Future Tense Question

Hey everyone I just have a quick question on the future tense (not using mynd)

So when I am listening to the course on future tense i can’t tell whether the “th” sound is being used or the “v” sound is (using english sounds for all this because I can’t read in Welsh that well yet…)

For example:
I will speak welsh
buthine sharad cumraig

i will not speak welsh
thuthi vim un sharad cumraig

or should it be “vuthi vim un shared cumraeg”?

I have the same problem with you, him, and her tenses as well. I get the positive one always starts with a “b” sound but is the negative one always “v” or is it sometimes “th” sounds?

sorry if this doesn’t make any sense

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You answered by yourselves but you’re not aware of that.

B mutates to F what means you use (phonetically) v sound so the negative would be

Fydda i ddim yn siarad Cymraeg.

And for the rest:

Fyddi di ddim yn …
Fydd e ddim yn …
Fydd hi ddim yn …

So first letter you hear “v” and “dd” you hear “th” what makes things a bit tricky for “ti” at least when I’m speaking. I tend to forget to soften that “dd” part and end with “d” instead. :slight_smile:

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Shwmae Ben,

Just to add to @tatjana 's answer (and hopefully not to confuse you further), the “dd” sounds a lot like a “v”, but with a slight “buzzing”. Think of pronouncing the “th” in “with”. But also, usually when “dd” starts a word (often after mutating from “d”) it sounds a lot like an “L”, but with the slight “buzzing” - like when you pronounce the “th” in “this” or “them”.

At this early stage of the course, you really shouldn’t worry yourself about these though! Just trust in the method, reproduce what you hear and let everything fall into place throughout the course (trust me, it will all fall into place!).

I hope you are enjoying the course and best of luck with the rest.



Agreed. I for quite a long time all those "dd"s said as “v” sound and I believe no one put too much attention in this so you’ll surely survive if talking to someone. :slight_smile:


Alright thanks so much guys I think I finally get it and I’ll try not to stress too much about it haha! :grin:


To avoid potential confusion, in the US we pronounce the th in with as unvoiced like in think.


Interesting. I had never realised / noticed that. Two nations separated by a common language, etc…:slight_smile:

I have a feeling that some Scots may do the same.

Even more interesting is how some words mean different things between our two countries. Food items in particular vary quite a bit. What we call a biscuit is very different.

From food, do you mean? :wink:

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I had a question about the future tense…
I understand that the construction uses bydd and variations therein but my first language welsh speaking partner says that these constructions sound very strange and he would never use them.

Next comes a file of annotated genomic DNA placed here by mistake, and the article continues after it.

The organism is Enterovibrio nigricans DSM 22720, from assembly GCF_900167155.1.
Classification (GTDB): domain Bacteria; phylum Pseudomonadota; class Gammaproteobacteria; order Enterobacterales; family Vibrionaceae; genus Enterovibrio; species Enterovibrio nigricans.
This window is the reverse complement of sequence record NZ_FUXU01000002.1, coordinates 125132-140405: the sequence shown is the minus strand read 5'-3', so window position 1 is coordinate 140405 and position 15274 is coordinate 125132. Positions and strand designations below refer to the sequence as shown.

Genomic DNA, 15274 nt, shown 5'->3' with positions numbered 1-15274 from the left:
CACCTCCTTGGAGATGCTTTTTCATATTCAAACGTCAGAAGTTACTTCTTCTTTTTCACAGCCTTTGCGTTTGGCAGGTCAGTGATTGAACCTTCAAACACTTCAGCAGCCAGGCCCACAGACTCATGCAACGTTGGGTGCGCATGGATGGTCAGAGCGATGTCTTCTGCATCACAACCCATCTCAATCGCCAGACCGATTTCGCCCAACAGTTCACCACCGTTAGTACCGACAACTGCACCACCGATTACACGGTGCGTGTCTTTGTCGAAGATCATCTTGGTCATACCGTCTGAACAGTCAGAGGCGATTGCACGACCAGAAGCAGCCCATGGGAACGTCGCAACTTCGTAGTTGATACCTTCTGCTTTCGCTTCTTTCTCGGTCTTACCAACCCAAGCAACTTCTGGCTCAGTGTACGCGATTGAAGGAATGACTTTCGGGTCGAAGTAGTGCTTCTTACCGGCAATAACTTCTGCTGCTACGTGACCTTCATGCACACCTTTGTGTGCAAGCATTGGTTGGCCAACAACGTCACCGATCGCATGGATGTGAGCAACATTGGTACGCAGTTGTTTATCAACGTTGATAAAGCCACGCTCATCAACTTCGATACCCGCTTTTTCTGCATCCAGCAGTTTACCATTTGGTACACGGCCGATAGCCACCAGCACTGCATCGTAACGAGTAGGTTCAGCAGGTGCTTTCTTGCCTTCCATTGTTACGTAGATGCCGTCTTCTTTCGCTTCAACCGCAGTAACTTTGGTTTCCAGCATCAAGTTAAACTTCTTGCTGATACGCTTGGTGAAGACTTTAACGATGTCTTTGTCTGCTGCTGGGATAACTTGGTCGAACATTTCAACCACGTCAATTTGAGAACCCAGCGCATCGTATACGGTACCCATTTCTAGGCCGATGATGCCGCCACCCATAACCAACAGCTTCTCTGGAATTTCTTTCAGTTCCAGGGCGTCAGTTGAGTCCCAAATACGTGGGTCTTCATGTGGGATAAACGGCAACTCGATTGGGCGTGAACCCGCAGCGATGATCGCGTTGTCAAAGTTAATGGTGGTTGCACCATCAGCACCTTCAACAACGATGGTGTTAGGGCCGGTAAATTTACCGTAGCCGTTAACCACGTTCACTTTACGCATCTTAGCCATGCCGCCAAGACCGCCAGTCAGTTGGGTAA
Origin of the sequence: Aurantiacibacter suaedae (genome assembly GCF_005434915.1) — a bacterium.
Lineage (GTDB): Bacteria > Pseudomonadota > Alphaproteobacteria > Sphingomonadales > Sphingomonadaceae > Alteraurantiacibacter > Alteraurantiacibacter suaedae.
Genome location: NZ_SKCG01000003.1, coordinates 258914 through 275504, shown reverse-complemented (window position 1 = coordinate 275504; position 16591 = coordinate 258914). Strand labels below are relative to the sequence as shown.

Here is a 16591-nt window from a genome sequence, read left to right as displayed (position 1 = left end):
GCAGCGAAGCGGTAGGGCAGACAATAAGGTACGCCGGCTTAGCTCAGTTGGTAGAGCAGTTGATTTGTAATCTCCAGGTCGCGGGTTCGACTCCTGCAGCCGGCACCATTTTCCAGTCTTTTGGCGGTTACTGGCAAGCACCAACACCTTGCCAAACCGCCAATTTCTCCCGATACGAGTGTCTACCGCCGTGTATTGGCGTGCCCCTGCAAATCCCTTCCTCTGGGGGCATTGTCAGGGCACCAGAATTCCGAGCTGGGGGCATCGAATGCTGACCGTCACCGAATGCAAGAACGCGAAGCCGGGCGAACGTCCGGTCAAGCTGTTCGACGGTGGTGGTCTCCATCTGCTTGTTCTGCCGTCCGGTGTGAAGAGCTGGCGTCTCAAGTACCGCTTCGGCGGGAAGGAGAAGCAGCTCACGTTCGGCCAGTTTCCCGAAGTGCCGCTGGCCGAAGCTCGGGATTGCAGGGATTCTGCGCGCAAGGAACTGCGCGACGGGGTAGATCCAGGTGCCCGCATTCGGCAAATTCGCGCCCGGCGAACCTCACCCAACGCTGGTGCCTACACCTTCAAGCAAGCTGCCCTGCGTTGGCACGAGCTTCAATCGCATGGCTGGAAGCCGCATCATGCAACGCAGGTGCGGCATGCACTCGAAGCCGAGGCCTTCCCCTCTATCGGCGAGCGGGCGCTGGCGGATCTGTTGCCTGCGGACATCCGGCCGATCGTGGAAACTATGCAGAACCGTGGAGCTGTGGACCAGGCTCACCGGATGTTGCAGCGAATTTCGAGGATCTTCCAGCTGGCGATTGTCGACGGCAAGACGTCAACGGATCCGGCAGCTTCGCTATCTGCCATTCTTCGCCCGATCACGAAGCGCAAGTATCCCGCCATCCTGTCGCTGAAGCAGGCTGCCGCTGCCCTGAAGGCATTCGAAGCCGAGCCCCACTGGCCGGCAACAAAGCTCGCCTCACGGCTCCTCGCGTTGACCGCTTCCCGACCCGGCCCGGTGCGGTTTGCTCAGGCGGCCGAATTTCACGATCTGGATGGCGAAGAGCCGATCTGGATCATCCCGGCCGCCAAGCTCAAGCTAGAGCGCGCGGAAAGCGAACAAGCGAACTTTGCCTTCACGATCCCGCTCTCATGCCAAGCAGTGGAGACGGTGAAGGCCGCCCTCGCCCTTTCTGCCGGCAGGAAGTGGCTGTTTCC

He would use ‘dw i am mynd’ for I’m going to go (or dw i’n mynd i fynd) and he uses that in the same sense/tense for ‘I will go’ and all verb constructions. I just wondered what people’s thoughts were, particularly when it comes to writing formal welsh (as I will have to do in the mynediad exam) - presumably to write ‘correctly’ I would need to use the bydd construction??

I wouldn’t want to penalised for not using the correct form of the written welsh.

Diolch ymlaen llaw :grinning:

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To put it in a nutshell, there are multiple ways to form future tenses, and a lot depends on personal taste. Constructions with bydd are often heard in sentences where “to be” is actually the main verb, such as Everything will be alright - Bydd popeth yn iawn
This is the so-called short form, and you can use the short-form conjugations for all other verbs to express future sentences:
Awn ni? - Are we going?
Tala(f) i. - I’ll pay.

The second way is to use the mynd i construction: Dw i’n mynd i drio siarad mwy. I am going to try to speak more.

Another construction is to use the short form future of gwneud plus the main action verb:
Wna i drio. - I’ll try

As far as I understand it, the am construction usually expresses intent, so Dw i am fynd would translate to I want to go rather than I will go, but the lines may be a bit blurred there.

I am not sure what would be most acceptable in a mynediad course, but none of the forms above are incorrect Welsh. The “most-likely-to-be-used” in literal Welsh would be the short-form verbs, but I think that would be a bit too advanced for a mynediad course – for that, I think the mynd i construction should serve you best.


The ‘bydd’ forms occur if formal Welsh all the time. The ‘am’ construct is often translated as ‘want’, as Hendrik said.
Out of curiosity, how would you speaking partner say “I would go”?

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